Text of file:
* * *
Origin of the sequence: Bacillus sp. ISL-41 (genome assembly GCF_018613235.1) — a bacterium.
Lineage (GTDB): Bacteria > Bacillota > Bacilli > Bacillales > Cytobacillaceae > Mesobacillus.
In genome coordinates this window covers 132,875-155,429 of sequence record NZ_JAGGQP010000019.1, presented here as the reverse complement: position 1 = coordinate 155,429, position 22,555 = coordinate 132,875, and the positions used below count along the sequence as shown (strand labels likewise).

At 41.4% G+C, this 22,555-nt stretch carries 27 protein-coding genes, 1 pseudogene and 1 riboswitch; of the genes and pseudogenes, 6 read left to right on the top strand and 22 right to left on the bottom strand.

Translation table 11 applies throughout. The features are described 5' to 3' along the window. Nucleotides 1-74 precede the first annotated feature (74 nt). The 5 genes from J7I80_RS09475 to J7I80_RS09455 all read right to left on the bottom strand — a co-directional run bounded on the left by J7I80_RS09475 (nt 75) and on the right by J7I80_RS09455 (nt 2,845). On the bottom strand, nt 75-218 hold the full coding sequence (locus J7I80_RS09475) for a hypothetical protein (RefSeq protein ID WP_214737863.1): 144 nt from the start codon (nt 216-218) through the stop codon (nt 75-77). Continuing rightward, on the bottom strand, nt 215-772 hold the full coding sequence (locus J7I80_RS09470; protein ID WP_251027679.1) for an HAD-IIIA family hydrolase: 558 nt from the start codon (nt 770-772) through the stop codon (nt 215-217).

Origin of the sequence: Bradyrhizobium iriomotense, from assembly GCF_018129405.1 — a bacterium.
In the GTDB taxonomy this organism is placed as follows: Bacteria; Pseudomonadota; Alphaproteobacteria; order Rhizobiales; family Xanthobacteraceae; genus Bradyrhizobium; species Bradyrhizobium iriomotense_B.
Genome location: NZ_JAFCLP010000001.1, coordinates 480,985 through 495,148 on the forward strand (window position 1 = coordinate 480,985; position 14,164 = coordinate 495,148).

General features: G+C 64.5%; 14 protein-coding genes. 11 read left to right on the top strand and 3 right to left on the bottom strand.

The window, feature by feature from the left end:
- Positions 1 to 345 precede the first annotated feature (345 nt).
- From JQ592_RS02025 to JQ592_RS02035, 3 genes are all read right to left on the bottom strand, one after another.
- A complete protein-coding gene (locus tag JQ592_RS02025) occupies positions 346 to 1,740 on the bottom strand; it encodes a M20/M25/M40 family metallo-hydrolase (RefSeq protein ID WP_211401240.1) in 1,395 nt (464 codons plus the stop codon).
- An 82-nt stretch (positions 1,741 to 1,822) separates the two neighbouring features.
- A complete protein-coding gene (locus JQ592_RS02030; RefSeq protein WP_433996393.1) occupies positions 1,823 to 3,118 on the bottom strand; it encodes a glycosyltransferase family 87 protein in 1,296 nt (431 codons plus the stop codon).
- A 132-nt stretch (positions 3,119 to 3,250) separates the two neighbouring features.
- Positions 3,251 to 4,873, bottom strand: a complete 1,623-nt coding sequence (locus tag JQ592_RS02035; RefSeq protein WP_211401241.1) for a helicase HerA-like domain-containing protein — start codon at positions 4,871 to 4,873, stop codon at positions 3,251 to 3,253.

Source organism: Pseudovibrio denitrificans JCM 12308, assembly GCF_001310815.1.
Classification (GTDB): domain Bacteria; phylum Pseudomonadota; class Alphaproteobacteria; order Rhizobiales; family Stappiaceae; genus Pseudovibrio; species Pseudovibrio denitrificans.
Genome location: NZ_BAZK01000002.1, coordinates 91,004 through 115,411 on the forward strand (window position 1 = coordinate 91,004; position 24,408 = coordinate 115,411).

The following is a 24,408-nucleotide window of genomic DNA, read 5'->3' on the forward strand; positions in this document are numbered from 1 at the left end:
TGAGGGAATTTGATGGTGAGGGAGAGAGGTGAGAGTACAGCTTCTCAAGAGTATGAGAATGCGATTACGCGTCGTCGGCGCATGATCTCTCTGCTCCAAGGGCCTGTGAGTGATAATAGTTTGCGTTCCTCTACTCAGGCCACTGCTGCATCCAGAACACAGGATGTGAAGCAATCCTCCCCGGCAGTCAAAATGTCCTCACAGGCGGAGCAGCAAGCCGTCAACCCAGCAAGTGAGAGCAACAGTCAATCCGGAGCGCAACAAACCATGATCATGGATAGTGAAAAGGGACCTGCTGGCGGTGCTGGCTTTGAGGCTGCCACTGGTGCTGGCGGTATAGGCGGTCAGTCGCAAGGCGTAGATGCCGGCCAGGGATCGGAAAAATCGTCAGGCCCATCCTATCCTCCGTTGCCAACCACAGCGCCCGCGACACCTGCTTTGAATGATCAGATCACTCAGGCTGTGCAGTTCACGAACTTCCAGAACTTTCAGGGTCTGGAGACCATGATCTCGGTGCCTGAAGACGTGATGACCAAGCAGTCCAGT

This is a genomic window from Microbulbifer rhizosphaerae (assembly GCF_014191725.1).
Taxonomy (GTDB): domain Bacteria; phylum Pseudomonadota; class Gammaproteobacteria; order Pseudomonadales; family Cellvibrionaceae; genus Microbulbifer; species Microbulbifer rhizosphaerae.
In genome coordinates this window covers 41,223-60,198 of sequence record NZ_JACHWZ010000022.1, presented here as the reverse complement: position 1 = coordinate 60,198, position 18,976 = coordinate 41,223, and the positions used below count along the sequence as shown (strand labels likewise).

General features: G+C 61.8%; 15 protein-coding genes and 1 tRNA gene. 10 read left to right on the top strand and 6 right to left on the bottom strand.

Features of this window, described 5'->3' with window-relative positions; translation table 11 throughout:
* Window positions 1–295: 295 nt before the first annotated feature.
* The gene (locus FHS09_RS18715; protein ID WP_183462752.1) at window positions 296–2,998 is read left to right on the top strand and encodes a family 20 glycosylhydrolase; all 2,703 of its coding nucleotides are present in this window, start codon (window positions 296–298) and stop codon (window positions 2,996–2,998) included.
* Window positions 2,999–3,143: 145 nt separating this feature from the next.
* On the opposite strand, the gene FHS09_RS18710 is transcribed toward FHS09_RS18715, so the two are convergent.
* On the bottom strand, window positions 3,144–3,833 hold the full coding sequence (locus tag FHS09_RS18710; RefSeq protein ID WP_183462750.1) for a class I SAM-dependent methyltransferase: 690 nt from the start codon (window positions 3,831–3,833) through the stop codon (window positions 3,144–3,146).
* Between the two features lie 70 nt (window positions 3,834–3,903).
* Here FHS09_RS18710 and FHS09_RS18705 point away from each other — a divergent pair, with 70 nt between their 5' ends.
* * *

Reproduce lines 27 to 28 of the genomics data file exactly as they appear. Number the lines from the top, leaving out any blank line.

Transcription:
Features of this window, described 5'->3' with window-relative positions; translation table 11 throughout:
* Window positions 1–295: 295 nt before the first annotated feature.